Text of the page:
Tim Taylor - China's insufficient investment in education.
Someone at PIIE just wrote a paper that makes me think PIIE have no idea what they're doing. Here's Tim Taylor's summary:
Jacob Funk Kirkegaard suggests that one substantial hindrance may be China's education system is not keeping up. He lays out the case in "China’s Surprisingly Poor Educational Track Record," which appears as Chapter 3 in
China’s New Economic Frontier: Overcoming Obstacles to Continued Growth, published by the Peterson Institute for International Economics (PIEE Briefing 16-5, September 2016, edited by Sean Miner).
As a starting point, compare countries by per capita GDP and what share of the adult population has at least an upper secondary education. As shown in the figure, the education level of China's adult population ranks well below other countries with a roughly similar level of per capita GDP.
China has made dramatic gains in its education level in the last few decades. One standard measure of gains over time is to compare the education level of a younger age group to an older age group, like the average education level of adults age 25-34 with adults age 55-64. The red bars--with China shown in yellow--shows how much the education level of the younger group exceeds that of the older age group. Clearly, China has made substantial gains. But just as clearly, the gains in China's education attainment are below those for France, Spain, Brazil, Korea, and others. Moreover, China was starting at a much lower level of educational attainment (the hollow box showing educational attainment for the 55-64 age group is lower for China than for the comparison countries shown here) and so middling gains for China in educational attainment aren't helping it to catch up.
Kirkegaard sums up the situation this way:
"In some ways, China may have been a victim of its own success. The pull effects of its sustained economic boom and rapidly rising wage levels appear to have led too many young people to leave education too early to acquire the skills needed to sustain them (and Chinese economic growth rates) throughout their lifetimes. As Chinese economic expansion shifts toward more skill-intensive growth, those without a secondary education will be less able to find jobs. ... The Chinese government and society appear to have failed to keep enough of the country’s young people in school during the recent decades of economic growth. This is likely to have long-term scarring effects, as public underinvestment in human capital and individual acquisition of needed skills are difficult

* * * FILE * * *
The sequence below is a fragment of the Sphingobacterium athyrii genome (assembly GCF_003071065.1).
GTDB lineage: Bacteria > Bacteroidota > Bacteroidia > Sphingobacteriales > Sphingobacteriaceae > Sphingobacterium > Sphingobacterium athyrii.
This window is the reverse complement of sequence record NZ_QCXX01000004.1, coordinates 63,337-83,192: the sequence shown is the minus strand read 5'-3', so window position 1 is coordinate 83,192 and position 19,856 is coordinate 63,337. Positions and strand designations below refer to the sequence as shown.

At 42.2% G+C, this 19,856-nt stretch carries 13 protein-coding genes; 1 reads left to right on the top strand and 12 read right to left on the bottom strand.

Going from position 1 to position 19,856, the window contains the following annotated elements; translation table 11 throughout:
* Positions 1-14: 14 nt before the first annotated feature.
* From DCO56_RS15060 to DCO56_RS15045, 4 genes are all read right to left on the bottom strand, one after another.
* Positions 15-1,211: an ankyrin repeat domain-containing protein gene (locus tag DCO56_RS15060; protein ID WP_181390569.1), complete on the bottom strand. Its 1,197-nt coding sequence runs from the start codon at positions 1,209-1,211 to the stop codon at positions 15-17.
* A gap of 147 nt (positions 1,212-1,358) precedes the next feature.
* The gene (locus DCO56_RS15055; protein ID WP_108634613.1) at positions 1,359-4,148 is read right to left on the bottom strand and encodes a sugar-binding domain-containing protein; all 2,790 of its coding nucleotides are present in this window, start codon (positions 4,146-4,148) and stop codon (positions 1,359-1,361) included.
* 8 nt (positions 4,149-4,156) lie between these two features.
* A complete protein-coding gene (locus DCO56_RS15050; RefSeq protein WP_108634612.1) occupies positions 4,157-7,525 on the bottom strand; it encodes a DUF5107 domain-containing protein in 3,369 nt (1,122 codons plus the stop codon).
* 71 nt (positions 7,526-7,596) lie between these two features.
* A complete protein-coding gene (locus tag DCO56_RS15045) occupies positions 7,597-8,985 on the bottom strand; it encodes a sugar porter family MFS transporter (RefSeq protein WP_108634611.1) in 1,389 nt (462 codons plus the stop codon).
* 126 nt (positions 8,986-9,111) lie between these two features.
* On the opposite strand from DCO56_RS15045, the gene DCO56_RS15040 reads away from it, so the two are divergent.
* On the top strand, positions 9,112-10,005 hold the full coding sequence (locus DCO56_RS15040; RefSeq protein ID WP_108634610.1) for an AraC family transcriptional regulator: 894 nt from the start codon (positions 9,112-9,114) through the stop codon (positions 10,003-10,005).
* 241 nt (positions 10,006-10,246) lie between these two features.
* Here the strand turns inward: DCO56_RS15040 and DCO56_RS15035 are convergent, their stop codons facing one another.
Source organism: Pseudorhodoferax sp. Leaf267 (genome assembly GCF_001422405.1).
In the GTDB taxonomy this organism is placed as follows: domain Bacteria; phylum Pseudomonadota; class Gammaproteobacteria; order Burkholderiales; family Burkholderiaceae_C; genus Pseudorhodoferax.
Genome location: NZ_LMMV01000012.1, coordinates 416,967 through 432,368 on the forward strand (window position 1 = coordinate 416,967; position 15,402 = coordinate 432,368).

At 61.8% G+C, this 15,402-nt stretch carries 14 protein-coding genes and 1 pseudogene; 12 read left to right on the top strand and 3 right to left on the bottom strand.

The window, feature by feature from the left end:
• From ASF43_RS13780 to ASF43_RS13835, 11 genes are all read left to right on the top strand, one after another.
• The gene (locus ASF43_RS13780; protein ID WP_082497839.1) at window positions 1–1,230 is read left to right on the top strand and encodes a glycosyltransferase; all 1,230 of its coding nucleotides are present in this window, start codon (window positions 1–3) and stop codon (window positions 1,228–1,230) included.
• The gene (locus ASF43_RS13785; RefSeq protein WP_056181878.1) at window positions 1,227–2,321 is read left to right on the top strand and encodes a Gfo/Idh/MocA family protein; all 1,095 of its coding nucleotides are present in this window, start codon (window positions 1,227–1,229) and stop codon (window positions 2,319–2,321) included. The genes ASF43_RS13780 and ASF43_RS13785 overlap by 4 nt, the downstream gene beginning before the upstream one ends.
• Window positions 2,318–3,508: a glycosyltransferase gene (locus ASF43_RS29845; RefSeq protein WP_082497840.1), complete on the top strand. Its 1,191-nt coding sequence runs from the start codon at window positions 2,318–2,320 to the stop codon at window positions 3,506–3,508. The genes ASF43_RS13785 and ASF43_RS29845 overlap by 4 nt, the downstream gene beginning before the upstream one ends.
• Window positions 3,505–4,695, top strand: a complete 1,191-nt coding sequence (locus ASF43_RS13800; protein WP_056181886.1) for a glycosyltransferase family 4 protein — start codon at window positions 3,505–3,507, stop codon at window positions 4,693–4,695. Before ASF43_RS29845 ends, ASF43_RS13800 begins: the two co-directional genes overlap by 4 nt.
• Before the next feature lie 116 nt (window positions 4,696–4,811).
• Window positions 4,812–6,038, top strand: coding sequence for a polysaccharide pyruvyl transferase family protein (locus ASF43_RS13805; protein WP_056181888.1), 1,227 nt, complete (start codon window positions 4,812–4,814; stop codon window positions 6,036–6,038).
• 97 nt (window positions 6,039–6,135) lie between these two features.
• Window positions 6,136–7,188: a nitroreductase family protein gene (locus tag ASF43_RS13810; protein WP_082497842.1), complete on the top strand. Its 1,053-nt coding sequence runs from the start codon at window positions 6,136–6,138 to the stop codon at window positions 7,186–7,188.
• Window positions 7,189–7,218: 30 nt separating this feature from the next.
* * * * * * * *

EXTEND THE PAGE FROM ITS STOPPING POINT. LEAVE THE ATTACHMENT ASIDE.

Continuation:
to undo. People’s “lower than otherwise would have been the case” skill levels cannot easily be restructured. Skill shortages at the upper secondary level will make it harder for China to move into the production of higher value added goods and services, lead to increased income inequality and geographic wealth diversity, and complicate the transition to a widespread consumption-based economy."
I think the problem here is that JF Kirkegaard fails to note that educational attainment in China has been "lagging" GDP growth precisely because their GDP growth has been so fast for so long. That explains all the other countries you find below the curve in that first chart (except Saudi Arabia, which has other understandable reasons for low educational attainment): they've experienced a human generation of fast growth.
The countries above the curve have seen GDP deflation over the past generation.
And education is capital that takes a generation to produce.
So sure, China's spent a decade getting way ahead of themselves in transportation infrastructure and physical capital, which is wise because (a) they built it when construction costs were lower and (b) as long as you can pay the upkeep, you can let this capital sit there and do nothing til you've grown into it. But that capital is far faster to form.
And still China was mocked for the past decade for its excess physical capital.
How much more would China have been mocked if Xi Jinping hopped into a time machine and travelled back in time 30 years to convince Deng Xiaoping to spend a pile of money on increasing highschool completion rates?
Excess human capital left to sit idle does not provide a future benefit. In China's case, I'd think their politicians of a generation ago would have even thought idle human capital would produce social unrest.
And I eagerly await someone to tell me the names of those trade theorists 30 years ago who would have encouraged China to spend a fortune on education.
This paper (or, at least, Tim Taylor's condensation of it) makes no sense to me.